Where did the laser come from and why did it become such a staple feature in dance music? THUMP's Michaelangelo Matos digs deep into the history books to discover how the laser first was introduced to the dance music scene.

"Lighting is to disco as love is to marriage, as tonic is to gin, as music is to dancing," wrote Billboard editor Radcliffe Joe in This Business of Disco, a club owners' guide published in 1980.

"Disco would not be disco without it." It's a claim that applies to disco as much as it does club music as a whole. While light shows proliferated during the disco era of the 70s, the history of lasers and dance music goes back even further.

An acronym for "Light Amplification by Stimulated Emission of Radiation," the laser had been in commercial use for decades; starting in the 60s, the technology been used for cutting steel and diamonds, as well as in microsurgery. In the early 70s, pioneering DJs like Nicky Siano, Grandmaster Flowers, and Pete "DJ" Jones, as well as their late-70s successors Larry Levan and Tee Scott, were bringing their own laser lights to parties they threw in hotel ballrooms and other venues around New York City. Siano helped invent modern dance DJing in the early 70s, while Flowers and Jones are a pair of uptown legends who helped pave the way for hip-hop. "They created techniques and styles that people use today," New York native and veteran DJ-producer Boyd Jarvis told me in a 2012 interview, referring to the primitive light shows they created to accompany their sets.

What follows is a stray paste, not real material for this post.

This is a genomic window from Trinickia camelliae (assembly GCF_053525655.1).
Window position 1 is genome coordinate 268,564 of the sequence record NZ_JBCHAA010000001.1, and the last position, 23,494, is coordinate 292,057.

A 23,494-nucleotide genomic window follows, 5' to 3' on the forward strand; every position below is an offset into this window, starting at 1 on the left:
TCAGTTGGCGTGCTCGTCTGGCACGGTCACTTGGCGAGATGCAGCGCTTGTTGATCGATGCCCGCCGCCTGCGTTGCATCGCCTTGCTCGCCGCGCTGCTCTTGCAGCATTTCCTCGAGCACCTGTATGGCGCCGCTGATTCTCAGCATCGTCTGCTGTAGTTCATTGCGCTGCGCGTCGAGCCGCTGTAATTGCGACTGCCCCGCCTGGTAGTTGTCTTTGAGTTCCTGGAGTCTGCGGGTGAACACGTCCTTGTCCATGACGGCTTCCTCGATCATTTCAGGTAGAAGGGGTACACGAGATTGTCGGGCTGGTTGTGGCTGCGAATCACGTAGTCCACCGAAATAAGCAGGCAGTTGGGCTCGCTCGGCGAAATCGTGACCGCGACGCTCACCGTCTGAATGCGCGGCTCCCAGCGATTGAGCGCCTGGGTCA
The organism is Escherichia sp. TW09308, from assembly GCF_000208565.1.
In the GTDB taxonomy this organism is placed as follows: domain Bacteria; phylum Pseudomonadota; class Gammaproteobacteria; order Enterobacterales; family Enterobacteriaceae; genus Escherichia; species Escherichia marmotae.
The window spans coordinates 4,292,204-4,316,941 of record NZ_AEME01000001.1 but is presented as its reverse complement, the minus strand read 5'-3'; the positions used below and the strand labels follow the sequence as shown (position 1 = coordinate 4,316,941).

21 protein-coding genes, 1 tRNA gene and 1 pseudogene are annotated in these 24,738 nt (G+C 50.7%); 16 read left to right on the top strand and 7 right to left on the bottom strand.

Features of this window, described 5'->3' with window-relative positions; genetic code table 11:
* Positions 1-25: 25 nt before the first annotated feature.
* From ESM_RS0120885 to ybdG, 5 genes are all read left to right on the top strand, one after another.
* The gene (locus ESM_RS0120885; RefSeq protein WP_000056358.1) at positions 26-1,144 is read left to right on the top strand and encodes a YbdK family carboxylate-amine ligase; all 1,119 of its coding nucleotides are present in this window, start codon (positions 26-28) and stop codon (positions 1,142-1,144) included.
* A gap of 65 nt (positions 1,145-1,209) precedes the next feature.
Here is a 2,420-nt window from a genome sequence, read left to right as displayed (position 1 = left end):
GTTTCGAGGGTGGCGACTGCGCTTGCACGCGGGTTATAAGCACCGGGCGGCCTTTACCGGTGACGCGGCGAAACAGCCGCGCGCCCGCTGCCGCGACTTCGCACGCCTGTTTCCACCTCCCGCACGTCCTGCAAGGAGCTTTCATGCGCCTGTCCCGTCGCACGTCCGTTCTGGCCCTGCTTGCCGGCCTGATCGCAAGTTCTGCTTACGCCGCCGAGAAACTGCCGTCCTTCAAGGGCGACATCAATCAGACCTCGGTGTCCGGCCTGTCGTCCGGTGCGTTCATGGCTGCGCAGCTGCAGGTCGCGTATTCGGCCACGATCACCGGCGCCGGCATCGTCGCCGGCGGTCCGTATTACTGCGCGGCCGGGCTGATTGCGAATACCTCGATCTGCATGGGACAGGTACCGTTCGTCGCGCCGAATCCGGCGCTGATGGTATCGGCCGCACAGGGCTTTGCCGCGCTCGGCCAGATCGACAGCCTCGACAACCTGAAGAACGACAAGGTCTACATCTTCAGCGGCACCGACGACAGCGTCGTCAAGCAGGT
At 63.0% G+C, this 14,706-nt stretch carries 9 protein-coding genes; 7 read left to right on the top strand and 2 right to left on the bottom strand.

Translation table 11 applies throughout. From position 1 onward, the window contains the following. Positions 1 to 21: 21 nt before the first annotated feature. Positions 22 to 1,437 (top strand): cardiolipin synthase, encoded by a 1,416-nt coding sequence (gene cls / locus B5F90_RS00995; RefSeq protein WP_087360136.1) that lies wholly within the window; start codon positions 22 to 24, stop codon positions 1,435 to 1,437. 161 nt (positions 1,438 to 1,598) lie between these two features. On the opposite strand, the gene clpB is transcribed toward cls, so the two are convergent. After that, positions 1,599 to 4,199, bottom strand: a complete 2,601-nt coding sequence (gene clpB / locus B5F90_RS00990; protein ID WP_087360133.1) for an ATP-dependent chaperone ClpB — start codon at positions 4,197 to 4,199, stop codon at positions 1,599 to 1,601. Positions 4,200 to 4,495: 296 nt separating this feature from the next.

But the occasional refracted high beam showering a dance floor with colored light via a spinning disco ball was peanuts compared to the way lasers were infiltrating rock at the same time. On November 19, 1973, Los Angeles's Griffith Park Observatory hosted the debut of Laserium, the first-ever evening of laser images set to a recorded-music soundtrack. Founded by engineer Ivan Dryer in Van Nuys, Laserium did so well that on the final night of its month-long residency, a crowd showed up that was nearly double the observatory's capacity.


Read the full story by Michaelangelo Matos at THUMP

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